Oral Histories

Interview of Charles Kline

Co-Principal investigator for UCLA’s Defense Department sponsored ARPANET project which created a “wide-area packet-switched network.”
Early Internet History at UCLA: The ARPANET Network Measurement Center
UCLA and University of California History
Science, Medicine, and Technology
UCLA Research Centers and Programs
Fidler, Bradley
Kline, Charles
Persons Present:
Kline and Fidler.
Place Conducted:
Kline's home in Los Altos, California.
Supporting Documents:
Records relating to the interview are located in the office of the UCLA Library's Center for Oral History Research.
Interviewer Background and Preparation:
The interview was conducted by Bradley Fidler, Assistant Researcher, UCLA Computer Science Department; Ph.D. UCLA (History of Science). Fidler prepared for the interview by reading extensive primary source documents that were generated by the Network Measurement Center between 1969 and 1975, as well as materials from UCLA’s work on the ARPANET after the Network Measurement Center was closed in 1975. Many of these documents were available to him through the archive maintained by the Kleinrock Center for Internet Studies at UCLA, a part of the UCLA Special Collections. As part of his research for the Defense Advanced Research Projects Agency at the UCLA Computer Science Department, the interviewer has studied at length ARPANET technical and policy documents, and has interviewed and spoken with other key individuals from the early ARPANET. The interviewer conducted background research on each interviewee by completing a brief pre-interview, obtaining their résumé or CV, reviewing their published works, if any, reading documentary materials that shed further light on their roles in ARPANET history, and reading any existing interviews.
Processing of Interview:
The transcript is a verbatim transcription of the recording. It was transcribed by a professional transcribing agency using a list of proper names and specialized terminology supplied by the interviewer. Kline was then given an opportunity to review the transcript but made no corrections or additions.
4 hrs.
Regents of the University of California, UCLA Library.
Series Statement:
The purpose of this oral history series is to document the context and early technological development of the ARPANET, the network that went online in 1969 and grew into the Internet. Interviewees include the Center’s Principal Investigator, three researchers, and the center administrator. The Network Measurement Center is significant in the history of the ARPANET and the Internet because it was the first systematic study of a large, general purpose computer network. In addition to testing and validating theories about computer networks, staff at the center were active in detecting and suggesting areas where the technologies could be improved. The center was also involved in experiments with radio and satellite networks that led to the development of TCP/IP, the protocol suite that drives the modern Internet. This series of interviews was made possible through funds provided by Gold Shield, Alumnae of UCLA.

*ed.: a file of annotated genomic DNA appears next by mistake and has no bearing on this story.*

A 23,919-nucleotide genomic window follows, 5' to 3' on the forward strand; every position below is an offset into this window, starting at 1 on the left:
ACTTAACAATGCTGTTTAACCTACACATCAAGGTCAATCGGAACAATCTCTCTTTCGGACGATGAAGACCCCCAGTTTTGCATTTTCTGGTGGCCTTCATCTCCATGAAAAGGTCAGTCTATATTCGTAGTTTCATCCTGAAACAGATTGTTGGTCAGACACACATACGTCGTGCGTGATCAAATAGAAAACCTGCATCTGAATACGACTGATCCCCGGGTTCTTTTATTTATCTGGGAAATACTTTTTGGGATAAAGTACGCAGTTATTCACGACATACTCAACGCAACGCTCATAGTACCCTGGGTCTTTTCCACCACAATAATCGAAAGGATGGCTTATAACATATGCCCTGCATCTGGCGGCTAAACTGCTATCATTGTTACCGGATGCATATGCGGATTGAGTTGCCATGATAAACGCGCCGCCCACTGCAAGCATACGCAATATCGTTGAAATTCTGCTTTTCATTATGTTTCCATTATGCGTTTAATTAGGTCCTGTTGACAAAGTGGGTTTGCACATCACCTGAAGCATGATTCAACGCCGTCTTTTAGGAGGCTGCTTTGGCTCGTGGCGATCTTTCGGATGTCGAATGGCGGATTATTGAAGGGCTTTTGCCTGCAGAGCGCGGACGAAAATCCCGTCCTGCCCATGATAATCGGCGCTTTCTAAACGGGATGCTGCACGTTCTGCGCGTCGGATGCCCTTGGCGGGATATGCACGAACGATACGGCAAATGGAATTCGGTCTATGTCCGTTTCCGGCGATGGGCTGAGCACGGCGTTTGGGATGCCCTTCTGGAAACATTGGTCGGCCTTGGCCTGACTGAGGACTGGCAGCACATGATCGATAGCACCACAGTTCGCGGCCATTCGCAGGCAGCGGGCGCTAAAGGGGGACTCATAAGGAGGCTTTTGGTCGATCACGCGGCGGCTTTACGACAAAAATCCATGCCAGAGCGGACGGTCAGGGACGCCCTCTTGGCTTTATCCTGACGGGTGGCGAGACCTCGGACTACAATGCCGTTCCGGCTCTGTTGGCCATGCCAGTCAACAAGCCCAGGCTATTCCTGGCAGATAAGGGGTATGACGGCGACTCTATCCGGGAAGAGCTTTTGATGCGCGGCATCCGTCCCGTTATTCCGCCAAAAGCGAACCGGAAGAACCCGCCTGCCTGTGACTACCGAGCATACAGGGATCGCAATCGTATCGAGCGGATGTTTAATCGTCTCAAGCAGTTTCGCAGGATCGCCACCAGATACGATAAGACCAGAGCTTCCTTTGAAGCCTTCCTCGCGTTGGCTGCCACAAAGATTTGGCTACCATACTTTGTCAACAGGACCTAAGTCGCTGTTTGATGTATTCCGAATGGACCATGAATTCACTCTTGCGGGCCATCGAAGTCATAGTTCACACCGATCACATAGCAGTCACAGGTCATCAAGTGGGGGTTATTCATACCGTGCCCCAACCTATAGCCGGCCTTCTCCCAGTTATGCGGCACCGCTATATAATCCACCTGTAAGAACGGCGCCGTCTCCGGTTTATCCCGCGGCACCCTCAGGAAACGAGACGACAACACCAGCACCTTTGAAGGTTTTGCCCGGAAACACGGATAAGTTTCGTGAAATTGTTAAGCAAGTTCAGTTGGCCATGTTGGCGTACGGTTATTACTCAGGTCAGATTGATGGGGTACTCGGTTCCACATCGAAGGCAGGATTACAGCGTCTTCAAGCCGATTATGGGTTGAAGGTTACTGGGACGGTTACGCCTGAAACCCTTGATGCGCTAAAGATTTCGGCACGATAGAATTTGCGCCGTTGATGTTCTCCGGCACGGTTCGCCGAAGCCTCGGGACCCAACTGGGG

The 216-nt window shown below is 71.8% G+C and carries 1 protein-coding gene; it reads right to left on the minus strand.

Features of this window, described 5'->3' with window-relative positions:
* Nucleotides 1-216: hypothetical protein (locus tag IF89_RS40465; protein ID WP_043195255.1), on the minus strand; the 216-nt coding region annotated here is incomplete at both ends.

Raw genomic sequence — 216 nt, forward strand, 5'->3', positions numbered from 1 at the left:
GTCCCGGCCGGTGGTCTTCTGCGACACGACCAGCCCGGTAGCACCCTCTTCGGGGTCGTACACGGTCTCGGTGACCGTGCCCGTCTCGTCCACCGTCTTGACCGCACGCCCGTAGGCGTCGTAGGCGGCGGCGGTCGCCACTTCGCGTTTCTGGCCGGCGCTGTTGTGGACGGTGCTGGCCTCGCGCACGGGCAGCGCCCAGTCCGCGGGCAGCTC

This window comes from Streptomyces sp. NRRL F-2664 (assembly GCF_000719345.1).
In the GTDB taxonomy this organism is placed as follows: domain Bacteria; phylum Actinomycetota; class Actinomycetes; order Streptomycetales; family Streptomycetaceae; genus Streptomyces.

Early childhood in New York and Los Angeles – Deciding to become an engineer – Early programming in FORTRAN – Being admitted to the University of California Los Angeles as an undergraduate in 1965 – Research under Gerald Estrin at the UCLA College of Engineering – Undergraduate studies at UCLA – More on research under Gerald Estrin with Steven Crocker and Vinton Cerf – Becoming the SDS Sigma 7 specialist and building its operating system – Moving to Leonard Kleinrock’s group and early preparations for the ARPANET in 1968 – Developing the Host-IMP (Interface Message Processor) interface – The arrival and setup of the Interface Message Processor at UCLA – Developing the capability to load Interface Message Processor software remotely – Early development of routing algorithms – Development of the Network Control Program (NCP; i.e. Host-Host Protocol) – Pre-email electronic messaging – Early resource sharing goals of the ARPANET – More on the development of the Network Control Program and ARPANET more generally, including design mistakes, work and management philosophy, personalities, and the Request For Comments (RFC) series – The contents of ARPA’s Computer Network RFP – Observations on the Information Processing Techniques Office (IPTO) - Technology demonstrations for ARPA bosses – Formal staff titles and expansion of responsibilities at UCLA – Moving from working with Leonard Kleinrock to Gerald Popek in 1973-74 – ARPA’s funding strategy for computer science – Debugging and implementing the Network Control Program - Measurement functions of UCLA’s Network Measurement Center and BBN’s Network Control Center – Discussing and meeting on other research topics beyond the SDS Sigma 7 and software development – Early attempts to intern-connect networks to the ARPANET, such as ALOHANET and University College London – The relationship between the Network Control Program and the development of the Transmission Control Protocol / Internet Protocol and inter-networking experiments – Voice experiments on the ARPANET - More observations on the design of the Network Control Program vis-à-vis TCP/IP – Early ARPANET design decisions, including layering and implementing the Network Control Program – Implementing TCP across the ARPANET – Changes to local computing practices due to the ARPANET – Local computing practices in the early 1970s and how users gained access to the ARPANET – Social and professional uses of the ARPANET throughout the 1970s – Computer terminal technologies - Obtaining and providing ARPANET access on local and remote sites – Developing new remote access techniques for the ARPANET – Using email through the Information Sciences Institute (ISI) – Observations on the history of the USC Information Sciences Institute – More on access policies across the ARPANET – Scarce computing resources and their impact on ARPANET access policies, and when work was scheduled on computer systems – Origins, purposes, and functions of the ARPA Network Terminal System (ANTS) – More on remote access to UCLA computer resources – The role of computer maintenance and other computer requirements in structuring work time – Beginning work on computer security in 1973-74 and this work’s relationship to distributed computing – Security concerns in computer and network security research in 1979 - Relationship between Kline’s security research, security work underway at BBN, and the needs of military and intelligence communities – Impact of Kline’s security research – Impacts of the transfer of ARPANET management to the Defense Communications Agency – Management strategy and philosophy at the ARPA IPTO – Observations on the Internet in historical perspective – Contact with and knowledge of computer networks outside of the United States – The role of ARPA in creating inter-network compatibility – Predictions on the future of the Internet